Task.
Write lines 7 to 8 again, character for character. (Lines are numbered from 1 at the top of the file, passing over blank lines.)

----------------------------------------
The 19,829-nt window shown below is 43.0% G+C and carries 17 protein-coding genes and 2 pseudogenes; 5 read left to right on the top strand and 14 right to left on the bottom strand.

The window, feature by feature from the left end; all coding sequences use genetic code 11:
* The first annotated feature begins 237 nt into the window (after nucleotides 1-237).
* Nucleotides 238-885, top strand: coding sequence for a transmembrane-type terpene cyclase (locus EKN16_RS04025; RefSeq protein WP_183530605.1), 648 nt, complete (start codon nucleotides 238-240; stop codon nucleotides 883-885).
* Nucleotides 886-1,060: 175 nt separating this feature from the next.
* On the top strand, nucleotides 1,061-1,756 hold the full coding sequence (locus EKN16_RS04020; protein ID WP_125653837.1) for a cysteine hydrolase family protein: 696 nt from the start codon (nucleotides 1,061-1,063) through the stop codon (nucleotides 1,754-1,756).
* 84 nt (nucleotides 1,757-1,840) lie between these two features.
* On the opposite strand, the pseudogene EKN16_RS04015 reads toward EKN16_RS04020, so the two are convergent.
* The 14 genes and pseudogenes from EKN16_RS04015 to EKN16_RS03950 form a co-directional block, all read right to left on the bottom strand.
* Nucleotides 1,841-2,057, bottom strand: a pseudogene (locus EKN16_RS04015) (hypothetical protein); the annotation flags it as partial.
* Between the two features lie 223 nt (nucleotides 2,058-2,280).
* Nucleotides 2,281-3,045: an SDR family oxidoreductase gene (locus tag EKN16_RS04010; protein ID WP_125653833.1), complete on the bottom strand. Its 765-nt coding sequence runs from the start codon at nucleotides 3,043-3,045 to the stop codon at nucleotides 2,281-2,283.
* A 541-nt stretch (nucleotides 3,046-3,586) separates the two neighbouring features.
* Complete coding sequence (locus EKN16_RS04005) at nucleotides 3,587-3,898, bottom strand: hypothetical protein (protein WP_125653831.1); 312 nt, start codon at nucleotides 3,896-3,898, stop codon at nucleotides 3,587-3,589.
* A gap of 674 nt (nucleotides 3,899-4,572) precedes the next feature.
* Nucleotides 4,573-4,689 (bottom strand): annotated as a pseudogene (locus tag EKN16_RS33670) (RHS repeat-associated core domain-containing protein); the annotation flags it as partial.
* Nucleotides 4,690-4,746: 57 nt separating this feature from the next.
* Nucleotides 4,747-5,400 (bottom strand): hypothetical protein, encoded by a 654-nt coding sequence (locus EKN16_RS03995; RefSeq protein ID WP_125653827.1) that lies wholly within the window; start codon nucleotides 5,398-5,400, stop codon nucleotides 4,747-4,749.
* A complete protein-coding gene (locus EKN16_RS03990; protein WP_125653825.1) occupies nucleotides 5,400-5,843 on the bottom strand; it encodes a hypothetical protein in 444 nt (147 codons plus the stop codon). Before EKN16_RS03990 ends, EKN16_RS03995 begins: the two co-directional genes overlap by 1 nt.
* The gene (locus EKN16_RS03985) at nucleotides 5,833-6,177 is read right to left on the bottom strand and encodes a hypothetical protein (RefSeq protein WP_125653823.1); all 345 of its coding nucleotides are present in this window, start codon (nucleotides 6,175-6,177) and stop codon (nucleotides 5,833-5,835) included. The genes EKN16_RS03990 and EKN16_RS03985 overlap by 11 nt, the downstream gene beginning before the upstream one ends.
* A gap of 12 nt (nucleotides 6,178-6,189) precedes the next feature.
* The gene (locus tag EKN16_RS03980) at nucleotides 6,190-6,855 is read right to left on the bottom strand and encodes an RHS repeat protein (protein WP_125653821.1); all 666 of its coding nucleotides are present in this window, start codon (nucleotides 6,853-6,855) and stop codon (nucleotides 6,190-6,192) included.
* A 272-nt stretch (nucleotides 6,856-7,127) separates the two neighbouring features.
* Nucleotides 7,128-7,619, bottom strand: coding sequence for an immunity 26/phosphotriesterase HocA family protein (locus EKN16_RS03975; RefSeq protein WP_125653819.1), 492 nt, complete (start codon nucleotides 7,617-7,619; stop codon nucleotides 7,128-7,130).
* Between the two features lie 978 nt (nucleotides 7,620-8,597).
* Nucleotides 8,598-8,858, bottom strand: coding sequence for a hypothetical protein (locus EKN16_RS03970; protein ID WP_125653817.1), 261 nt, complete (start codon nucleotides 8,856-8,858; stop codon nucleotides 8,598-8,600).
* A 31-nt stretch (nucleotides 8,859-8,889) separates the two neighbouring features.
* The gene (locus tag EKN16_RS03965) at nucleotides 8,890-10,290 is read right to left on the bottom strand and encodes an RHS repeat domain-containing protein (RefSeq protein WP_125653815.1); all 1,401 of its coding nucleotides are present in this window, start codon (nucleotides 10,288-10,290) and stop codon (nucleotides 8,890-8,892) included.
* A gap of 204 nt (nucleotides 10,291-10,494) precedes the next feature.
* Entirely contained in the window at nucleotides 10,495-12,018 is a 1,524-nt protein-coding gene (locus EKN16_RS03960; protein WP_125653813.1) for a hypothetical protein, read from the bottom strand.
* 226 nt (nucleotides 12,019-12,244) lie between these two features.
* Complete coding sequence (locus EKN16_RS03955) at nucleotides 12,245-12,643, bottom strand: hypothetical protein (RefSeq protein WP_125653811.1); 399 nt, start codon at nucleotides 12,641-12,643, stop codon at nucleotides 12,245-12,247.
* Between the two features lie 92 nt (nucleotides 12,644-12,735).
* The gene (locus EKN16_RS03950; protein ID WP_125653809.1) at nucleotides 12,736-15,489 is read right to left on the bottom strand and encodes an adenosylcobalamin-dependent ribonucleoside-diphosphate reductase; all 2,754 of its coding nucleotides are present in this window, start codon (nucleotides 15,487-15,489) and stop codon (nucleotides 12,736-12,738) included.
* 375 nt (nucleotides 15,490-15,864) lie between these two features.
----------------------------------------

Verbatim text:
* 84 nt (nucleotides 1,757-1,840) lie between these two features.
* On the opposite strand, the pseudogene EKN16_RS04015 reads toward EKN16_RS04020, so the two are convergent.